"I do believe," I said nervously, because Newton sounded very like my own father who always expected the worse of me, and usually he was not disappointed, "that I should say something to you in reference to my education, sir. I have my degree from Oxford. And I have studied for the Law."

"Good, good," Newton said impatiently. "Likely you will need a quick pen. These mimming rogues are agile storytellers and provide such a quantity of deposition as would leave a man feeling in need of three hands. But let us have less modesty, sir. What of your other skills?"

I searched myself for an answer. What other skills did I possess? And finding myself at a loss for words, with little or nothing to commend myself further, I began to grimace and shake my head and shrug, and started to sweat like I was in the hot steam baths.

"Come, sir," insisted Newton. "Did you not pink a man with your rapier?"

"Yes sir," I stammered, angry with my brother for having apprised him of this awkward fact. For who else could have told him?

"Excellent." Newton knocked the table once as if keeping score. "And a keen shot, I see." Perceiving my puzzlement, he added, "Is that not a gunpowder-spot on your right hand?"

"Yes sir. And you're right. I shoot both carbine and pistol, tolerably well."

"But you are better with the pistol, I'll warrant."

"Did my brother tell you that, too?"

"No, Mister Ellis. Your own hand told me. A carbine would have left its mark on hand and face. But a pistol only upon the back of your hand, which did lead me to suppose that you have used a pistol with greater frequency."

"Well, that's a nice trick, sir. I am trumped."

"I have others here besides. Doubtless we shall have to visit many a kennel where your apparent fondness for the ladies may serve us good advantage. Women will sometimes tell a young man that which they would deny my older ears. I trust that your fondness for the dark-haired woman you were so recently with might permit such stratagems as would gain us information. Perhaps she was the one who did bring you the juniper ale."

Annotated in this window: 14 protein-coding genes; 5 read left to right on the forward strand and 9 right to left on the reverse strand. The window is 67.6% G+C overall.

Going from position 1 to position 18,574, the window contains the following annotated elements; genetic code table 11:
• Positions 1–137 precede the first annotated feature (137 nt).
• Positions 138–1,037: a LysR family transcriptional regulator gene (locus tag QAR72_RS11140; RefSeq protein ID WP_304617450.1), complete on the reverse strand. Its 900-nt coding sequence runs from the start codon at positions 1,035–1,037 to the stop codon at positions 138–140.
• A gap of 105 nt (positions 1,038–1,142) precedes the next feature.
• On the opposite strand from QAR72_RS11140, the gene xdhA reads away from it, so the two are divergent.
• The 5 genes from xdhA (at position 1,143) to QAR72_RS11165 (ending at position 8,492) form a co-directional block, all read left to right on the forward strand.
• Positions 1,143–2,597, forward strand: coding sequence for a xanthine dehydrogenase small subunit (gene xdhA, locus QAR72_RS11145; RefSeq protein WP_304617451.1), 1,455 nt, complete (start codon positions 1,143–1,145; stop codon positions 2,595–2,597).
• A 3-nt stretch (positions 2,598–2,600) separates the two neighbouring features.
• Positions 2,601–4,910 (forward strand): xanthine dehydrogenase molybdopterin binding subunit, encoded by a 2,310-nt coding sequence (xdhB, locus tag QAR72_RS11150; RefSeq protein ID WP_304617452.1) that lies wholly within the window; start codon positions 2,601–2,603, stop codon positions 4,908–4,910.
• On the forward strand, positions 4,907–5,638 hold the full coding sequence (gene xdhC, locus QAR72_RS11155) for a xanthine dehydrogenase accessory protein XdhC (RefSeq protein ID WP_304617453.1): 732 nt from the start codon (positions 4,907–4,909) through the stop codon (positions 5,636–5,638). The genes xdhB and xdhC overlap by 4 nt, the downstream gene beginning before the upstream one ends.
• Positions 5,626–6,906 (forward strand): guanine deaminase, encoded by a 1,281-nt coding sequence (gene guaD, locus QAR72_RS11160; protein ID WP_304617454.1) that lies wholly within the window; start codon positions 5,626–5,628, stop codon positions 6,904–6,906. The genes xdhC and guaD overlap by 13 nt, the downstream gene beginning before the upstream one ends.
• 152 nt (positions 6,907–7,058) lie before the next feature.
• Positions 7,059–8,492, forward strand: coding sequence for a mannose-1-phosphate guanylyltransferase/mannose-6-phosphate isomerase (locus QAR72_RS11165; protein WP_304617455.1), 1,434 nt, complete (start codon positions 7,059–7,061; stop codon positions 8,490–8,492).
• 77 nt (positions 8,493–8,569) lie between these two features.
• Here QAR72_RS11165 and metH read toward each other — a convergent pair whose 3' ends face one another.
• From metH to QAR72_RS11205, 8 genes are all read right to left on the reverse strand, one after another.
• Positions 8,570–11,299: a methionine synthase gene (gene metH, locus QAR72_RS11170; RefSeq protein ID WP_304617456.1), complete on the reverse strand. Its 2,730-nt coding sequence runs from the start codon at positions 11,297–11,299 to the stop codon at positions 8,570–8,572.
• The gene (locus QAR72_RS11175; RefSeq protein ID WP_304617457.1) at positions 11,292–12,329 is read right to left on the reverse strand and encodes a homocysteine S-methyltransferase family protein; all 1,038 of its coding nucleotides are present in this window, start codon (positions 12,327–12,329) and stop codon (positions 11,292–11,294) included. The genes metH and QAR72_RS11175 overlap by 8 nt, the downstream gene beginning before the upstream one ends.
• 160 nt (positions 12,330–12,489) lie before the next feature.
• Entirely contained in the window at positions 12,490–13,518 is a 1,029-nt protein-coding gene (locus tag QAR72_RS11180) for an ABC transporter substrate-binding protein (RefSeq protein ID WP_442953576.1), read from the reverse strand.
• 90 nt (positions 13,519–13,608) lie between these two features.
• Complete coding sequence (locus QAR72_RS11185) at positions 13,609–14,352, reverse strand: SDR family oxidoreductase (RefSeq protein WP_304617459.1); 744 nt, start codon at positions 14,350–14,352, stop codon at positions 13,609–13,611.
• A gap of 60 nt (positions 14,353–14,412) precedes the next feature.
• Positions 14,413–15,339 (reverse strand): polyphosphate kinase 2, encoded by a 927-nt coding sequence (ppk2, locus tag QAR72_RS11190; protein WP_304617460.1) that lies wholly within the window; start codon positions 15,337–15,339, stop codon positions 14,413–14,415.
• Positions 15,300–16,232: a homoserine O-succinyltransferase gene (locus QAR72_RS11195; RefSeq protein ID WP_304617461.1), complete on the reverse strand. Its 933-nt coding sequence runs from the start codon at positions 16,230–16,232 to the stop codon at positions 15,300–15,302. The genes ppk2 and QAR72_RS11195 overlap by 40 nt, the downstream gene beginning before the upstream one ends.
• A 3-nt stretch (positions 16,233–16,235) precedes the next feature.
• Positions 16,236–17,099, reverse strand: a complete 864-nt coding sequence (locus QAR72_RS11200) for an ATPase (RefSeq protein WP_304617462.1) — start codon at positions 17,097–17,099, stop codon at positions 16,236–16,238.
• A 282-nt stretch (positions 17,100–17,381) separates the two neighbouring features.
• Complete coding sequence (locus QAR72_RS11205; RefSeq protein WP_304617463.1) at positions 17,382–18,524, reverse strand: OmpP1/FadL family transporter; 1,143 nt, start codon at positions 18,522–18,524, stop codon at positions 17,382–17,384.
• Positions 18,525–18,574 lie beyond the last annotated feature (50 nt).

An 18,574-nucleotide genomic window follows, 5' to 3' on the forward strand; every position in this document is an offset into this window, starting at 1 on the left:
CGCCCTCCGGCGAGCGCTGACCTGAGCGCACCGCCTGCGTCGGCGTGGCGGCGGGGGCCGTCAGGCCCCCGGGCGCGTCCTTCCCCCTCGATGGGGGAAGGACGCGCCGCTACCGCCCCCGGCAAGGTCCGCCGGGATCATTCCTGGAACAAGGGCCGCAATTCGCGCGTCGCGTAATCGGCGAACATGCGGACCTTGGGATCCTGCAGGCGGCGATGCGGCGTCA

"Well, if that isn't Pam," I proclaimed, quite trumped by this, for I had indeed embraced a wench with brown hair that very morning over breakfast at my local tavern. "How did you know she was dark? And that I had some juniper ale?"

"By virtue of the long dark hair that adorns your handsome ventre d'or waistcoat," explained Newton. "It proclaims her colouring just as surely as your conversation demonstrates your close acquaintance with the card table. We shall have need of that, too. As much as we shall have need of a man who likes his bottle. If I am not wrong, sir, that is red wine on your cuffs. No doubt you had a good deal of it to drink last night, which is why you were a little sick in your stomach this morning. And why you had need of some juniper ale for your gripes. The smell of that pungent oil in ale upon your breath is most unmistakable."

I heard myself gasp with astonishment that so much of me was plain to him, as if he could see into my mind and read my own thoughts.

"You make me sound the most consummate rakehell that was ever drawn to the gallows," I protested. "I know not what to say. I am quite outhuffed."

From the Hardcover edition.

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Foreword

1. The theme of decoding permeates the novel. As Newton and Ellis investigate the third murder, Newton observes, “All of nature is a cipher, and all of science a secret writing that must be unravelled by men who would understand the mystery of things.” And in the prologue, Ellis notes, “Newton looked upon all of creation as a riddle…I think he believed that a man who might decipher an earthly code might similarly fathom the heavenly one.” By the end of the novel, how much progress has each man made by way of decoding? Has Ellis decoded Newton? Has Newton gotten any closer to deciphering the “heavenly code”?

2. Upon meeting Ellis, Newton instantly launches into a James Bond-esque sizing-up, deducing that Ellis is talented with both rapier and pistol, plays cards, has had too much red wine the night before, and has recently been intimate with a dark-haired woman with whom he’d drunk juniper ale—a feat that flusters Ellis and provides comic relief in the narrative. Where else in the story do we see Newton being purposefully sly and funny? Do these moments alter your perception of him?

3. What charade do Ellis and Newton pull off in order to extract information from Oates? What knowledge do they gain from him? How does it affect what they do next?